Food In Canada

World’s first autonomous micro-factory from Relocalize gets funding boost from CFIN

By Monica Ferguson   

Automation Food In Canada Packaging Processing CFIN Funding Relocalize

Photo: Relocalize.

Earlier this year, the Canadian Food Innovation Network (CFIN) invested $1.1 million into five projects, through the organization’s FoodTech Next Program to help early stage companies pilot their innovation in operational food sector environments.

Decarbonization company Relocalize received $246,618 in funding. With the motto of “thinking big by being small,” Relocalize’s autonomous micro-factories make the food supply chain more sustainable.

The company will be using the funding to pilot the world’s first autonomous micro-factory for food and beverage at their partner’s facility in Florida, in partnership with Southeastern Grocers, the parent company of Winn-Dixie and Fresco y Mas stores.

Relocalize will produce packaged ice hyper-locally on-demand at their distribution centre. As part of the pilot phase, the system will produce ice that will be initially available at two stores in Jacksonville. Since the micro-factory is located at the distribution centre, the product only has a one-step journey from point of distribution to the customer or store.

“We have developed autonomous micro-factories that do everything a large factory can, but they are miniature so they can be placed hyper locally,” said Wayne McIntyre, CEO, Relocalize. “Since these products are made hyper locally, there is no longer a need for trucks to travel long distances.”

One of the biggest challenges in food sustainability is long supply chains that include many trucks and long-distance travel.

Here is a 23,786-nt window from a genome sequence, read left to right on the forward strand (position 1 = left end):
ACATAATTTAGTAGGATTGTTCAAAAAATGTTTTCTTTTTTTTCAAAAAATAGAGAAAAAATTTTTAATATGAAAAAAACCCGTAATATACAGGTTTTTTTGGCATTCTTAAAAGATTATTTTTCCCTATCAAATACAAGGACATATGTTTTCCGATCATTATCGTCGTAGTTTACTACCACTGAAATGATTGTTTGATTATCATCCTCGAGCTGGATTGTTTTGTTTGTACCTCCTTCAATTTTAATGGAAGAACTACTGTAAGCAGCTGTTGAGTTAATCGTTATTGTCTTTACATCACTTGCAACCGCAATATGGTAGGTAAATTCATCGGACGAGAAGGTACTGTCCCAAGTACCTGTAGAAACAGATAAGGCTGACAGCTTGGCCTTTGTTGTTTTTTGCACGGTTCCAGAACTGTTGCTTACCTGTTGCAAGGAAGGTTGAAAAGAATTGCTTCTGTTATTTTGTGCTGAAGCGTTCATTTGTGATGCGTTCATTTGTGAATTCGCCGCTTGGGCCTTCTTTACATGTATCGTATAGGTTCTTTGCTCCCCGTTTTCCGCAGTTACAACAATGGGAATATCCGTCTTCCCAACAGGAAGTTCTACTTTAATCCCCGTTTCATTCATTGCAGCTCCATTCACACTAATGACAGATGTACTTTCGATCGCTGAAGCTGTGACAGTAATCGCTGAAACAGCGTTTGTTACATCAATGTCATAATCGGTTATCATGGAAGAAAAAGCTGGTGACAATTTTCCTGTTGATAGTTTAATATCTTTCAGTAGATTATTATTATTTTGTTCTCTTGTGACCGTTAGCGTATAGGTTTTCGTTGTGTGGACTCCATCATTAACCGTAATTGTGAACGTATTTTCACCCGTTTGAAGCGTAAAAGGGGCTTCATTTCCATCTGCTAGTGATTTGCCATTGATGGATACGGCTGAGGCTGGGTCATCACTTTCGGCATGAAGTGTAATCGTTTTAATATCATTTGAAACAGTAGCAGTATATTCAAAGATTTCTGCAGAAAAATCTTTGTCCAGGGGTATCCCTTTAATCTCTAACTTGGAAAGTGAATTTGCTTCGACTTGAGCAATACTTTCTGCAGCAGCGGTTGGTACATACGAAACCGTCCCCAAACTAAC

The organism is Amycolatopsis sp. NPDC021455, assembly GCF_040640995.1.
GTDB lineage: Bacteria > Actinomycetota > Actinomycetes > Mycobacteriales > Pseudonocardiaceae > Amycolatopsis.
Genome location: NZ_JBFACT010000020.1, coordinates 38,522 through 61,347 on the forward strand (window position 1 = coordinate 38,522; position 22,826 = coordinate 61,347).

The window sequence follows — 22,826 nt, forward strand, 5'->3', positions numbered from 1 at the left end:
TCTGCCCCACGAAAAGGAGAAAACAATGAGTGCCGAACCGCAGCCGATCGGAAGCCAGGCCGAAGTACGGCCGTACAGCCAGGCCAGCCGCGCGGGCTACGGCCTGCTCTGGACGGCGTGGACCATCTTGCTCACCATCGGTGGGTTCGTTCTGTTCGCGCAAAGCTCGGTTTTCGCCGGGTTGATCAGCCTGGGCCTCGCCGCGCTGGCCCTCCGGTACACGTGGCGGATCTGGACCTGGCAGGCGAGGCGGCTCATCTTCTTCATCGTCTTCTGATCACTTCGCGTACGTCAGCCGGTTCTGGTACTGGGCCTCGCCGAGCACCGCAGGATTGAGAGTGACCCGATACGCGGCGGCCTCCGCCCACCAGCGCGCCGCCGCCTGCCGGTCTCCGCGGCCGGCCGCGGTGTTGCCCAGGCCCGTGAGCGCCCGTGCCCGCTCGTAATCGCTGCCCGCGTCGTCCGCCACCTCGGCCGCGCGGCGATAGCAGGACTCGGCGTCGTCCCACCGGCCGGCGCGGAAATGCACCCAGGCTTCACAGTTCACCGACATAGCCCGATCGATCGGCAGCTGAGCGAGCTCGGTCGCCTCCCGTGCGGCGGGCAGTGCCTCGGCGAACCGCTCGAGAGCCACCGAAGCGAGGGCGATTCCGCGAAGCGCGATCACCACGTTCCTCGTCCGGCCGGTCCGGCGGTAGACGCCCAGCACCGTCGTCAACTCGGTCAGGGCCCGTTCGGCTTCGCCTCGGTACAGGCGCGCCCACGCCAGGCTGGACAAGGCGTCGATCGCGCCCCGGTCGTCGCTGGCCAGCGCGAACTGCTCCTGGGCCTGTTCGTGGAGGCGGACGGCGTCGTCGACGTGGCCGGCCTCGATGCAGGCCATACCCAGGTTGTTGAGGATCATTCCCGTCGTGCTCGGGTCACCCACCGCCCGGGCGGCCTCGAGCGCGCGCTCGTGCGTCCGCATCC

McIntyre explained his micro-factories can make and process the product, create the required packaging as well package the product, then palletize and store it in a food safe environment, all without the need for people.

Ultimately, these micro-factories, McIntryre said, can reduce product costs by up to 30 per cent, while eliminating up to 90 per cent of transportation CO2.

“We started with packaged ice because ice can be quite hard to manufacture. It is a heavy and logistics intense product. Only one ice factory serves the entire province of Quebec. Ice is travelling long distances on trucks, and putting water on trucks in my mind is a really bad idea when it is available in every tap in every building in North America,” said McIntyre.

Fun fact, Relocalize’s filtered Better Ice comes in cubed form and is sealed in airtight packaging, which improves the taste of the product. The company has started with micro-producing ice, with plans to enter the beverage sector next.

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